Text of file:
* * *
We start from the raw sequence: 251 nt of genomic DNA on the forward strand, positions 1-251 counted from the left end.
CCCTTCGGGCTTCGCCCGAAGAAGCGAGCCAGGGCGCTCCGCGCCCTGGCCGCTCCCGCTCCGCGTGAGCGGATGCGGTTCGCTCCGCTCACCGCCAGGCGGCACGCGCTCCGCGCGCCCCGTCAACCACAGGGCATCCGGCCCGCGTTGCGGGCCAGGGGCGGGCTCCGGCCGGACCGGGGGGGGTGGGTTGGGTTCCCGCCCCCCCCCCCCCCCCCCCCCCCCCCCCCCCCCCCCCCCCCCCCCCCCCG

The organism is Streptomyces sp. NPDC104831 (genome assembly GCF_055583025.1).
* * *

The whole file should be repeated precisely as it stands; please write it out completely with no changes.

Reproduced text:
We start from the raw sequence: 251 nt of genomic DNA on the forward strand, positions 1-251 counted from the left end.
CCCTTCGGGCTTCGCCCGAAGAAGCGAGCCAGGGCGCTCCGCGCCCTGGCCGCTCCCGCTCCGCGTGAGCGGATGCGGTTCGCTCCGCTCACCGCCAGGCGGCACGCGCTCCGCGCGCCCCGTCAACCACAGGGCATCCGGCCCGCGTTGCGGGCCAGGGGCGGGCTCCGGCCGGACCGGGGGGGGTGGGTTGGGTTCCCGCCCCCCCCCCCCCCCCCCCCCCCCCCCCCCCCCCCCCCCCCCCCCCCCCG

The organism is Streptomyces sp. NPDC104831 (genome assembly GCF_055583025.1).